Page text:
My landlords were looking for me to pay the rent. They couldn’t find me because I was in a hospital bed. My employees thought I was hiding to avoid paying payroll. But I was in the hospital. They didn’t know I was there. Nobody knew. When I finally texted my manager where I was, they finally understood. I apologized and everyone got paid.
When you get off a ventilator and out of a coma, you are in bad shape. I didn’t eat for three weeks. I was super slim, and I was a heavy person before going into the hospital. My hair and nails were long. I was crying every day—I was feeling very sensitive. There are studies showing that after you recover from coronavirus, there are panic attacks, waking up in the middle of the night fearing it will happen again. When you leave the hospital, they don’t give you instructions on what to do because they don’t know either.
After two weeks in mid-May, I had to go back to the hospital because the chest pain from the panic attacks was so intense. They performed X-rays and a stress test. I lost 20 to 25 percent of my lung capacity. The doctors told me to relax, that’s why I was in pain, and only time will tell me what will happen. But that could be three months, six months, to a year. The hospital bill was large, almost $40,000. My insurance didn’t cover it. I applied for emergency Medicaid. I received it, so now I have to pay $10,000. I pay $1,000 a month for my battle with coronavirus.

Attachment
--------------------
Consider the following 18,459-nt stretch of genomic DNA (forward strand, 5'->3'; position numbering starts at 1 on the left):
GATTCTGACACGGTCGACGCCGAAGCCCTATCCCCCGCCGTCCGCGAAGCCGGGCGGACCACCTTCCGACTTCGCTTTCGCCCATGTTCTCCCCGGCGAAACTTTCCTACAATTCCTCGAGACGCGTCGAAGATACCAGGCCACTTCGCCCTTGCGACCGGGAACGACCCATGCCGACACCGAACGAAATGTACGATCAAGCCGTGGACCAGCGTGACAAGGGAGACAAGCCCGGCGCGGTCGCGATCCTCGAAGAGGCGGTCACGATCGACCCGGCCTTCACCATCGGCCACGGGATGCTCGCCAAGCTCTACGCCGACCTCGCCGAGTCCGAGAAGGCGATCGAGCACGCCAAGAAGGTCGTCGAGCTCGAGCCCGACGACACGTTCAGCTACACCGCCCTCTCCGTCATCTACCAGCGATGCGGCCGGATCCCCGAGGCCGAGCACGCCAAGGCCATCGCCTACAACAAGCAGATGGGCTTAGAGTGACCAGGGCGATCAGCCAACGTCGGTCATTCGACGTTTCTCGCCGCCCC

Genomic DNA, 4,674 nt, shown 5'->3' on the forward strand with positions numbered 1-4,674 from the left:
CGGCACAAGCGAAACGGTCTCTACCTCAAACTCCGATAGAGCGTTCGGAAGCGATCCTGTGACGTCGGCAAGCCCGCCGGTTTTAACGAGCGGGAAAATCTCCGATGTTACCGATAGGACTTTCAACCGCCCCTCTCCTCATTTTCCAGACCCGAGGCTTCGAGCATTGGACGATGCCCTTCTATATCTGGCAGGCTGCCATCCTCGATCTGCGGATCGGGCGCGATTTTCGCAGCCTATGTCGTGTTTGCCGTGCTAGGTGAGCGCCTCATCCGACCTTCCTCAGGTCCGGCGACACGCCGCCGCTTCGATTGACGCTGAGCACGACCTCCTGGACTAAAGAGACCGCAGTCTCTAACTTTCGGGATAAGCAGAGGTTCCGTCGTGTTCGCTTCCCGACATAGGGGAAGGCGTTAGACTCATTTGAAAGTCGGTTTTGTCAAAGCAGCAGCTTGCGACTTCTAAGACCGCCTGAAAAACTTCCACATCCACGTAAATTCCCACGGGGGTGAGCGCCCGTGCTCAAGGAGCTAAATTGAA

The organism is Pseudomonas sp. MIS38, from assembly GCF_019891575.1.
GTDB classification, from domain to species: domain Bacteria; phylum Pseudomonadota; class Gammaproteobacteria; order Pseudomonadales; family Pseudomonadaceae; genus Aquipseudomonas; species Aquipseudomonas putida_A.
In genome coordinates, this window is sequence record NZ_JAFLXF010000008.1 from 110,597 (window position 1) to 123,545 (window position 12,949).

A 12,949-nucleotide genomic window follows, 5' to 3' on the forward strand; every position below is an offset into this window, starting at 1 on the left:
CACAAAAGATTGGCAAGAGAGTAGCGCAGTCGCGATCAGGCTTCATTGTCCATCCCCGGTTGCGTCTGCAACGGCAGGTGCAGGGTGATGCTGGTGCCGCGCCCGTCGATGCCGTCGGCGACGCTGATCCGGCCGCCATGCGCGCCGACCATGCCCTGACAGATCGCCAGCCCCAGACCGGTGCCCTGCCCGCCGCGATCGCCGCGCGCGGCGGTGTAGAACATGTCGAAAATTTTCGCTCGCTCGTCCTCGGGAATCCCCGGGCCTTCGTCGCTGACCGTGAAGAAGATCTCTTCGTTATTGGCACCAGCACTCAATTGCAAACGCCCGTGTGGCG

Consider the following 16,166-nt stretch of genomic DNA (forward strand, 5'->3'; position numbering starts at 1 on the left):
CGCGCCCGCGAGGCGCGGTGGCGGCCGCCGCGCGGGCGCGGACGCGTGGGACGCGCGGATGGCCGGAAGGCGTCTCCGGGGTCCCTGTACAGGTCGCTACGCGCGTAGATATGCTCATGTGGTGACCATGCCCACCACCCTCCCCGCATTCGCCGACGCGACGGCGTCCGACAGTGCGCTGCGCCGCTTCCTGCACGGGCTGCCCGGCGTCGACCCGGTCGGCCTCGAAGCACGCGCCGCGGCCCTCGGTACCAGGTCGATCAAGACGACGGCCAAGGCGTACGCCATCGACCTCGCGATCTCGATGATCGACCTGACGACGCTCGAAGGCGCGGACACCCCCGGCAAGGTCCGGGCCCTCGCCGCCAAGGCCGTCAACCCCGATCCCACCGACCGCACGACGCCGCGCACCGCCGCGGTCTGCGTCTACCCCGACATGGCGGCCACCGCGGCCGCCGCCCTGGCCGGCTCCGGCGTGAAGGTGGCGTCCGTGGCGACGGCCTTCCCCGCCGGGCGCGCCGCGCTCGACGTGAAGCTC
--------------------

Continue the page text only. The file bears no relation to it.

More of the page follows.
My brother Ricardo, who lived in Puebla where I am from, was worried for me, calling every single day. I said, “Hey, be careful, this virus is serious.” He was already compromised from a car accident eight years ago. He had been in a coma due to the car accident and recovered. He told me, “Victor, if I have COVID, I don’t think I am going to make it.”
He was so careful. He sanitized the house every day. I called him one day and he said, “I think I have COVID.” Mexico is not like the United States. The hospitals are overwhelmed. They don’t say it in the news, but Mexico is in very bad shape. They don’t even count the number of cases or deaths. Many died in my city of Puebla. One private doctor took care of my brother. I said to my family in Mexico, “We will pay whatever it costs.”
I was paying $350 a day, which in Mexico is a lot of money. When they told me my brother needed a ventilator, they quoted me $1,000 a day. Then they decided to bring him to the hospital. He was on a ventilator for five days. And he didn’t make it. And I couldn’t be there with him because I was not allowed to travel to Mexico from the United States.
He died August 4, 2020. He was fighting for three weeks. We were two brothers and a sister.
What keeps me strong is my family—they need me. My youngest son is 11 years old. Thank God I am alive for him.
During May, before my brother had died but after I got out of the hospital and lost La Pulperia, I got a call from my soon-to-be new partner, Chef Rodrigo Abrajan. He wanted me to work with him at his restaurant. But I had no desire to do anything at the time. I wasn’t thinking about going back to work.
But this would be my future restaurant, El Paso. I was a good customer at Abrajan’s place. I nicknamed him the King of East Harlem. He started pushing a taco truck at 103rd Street and 3rd Avenue. There is a little hill that goes to Lexington Avenue, and I remember seeing him push the cart up the hill. That was 25 years ago, and he has made it big since then.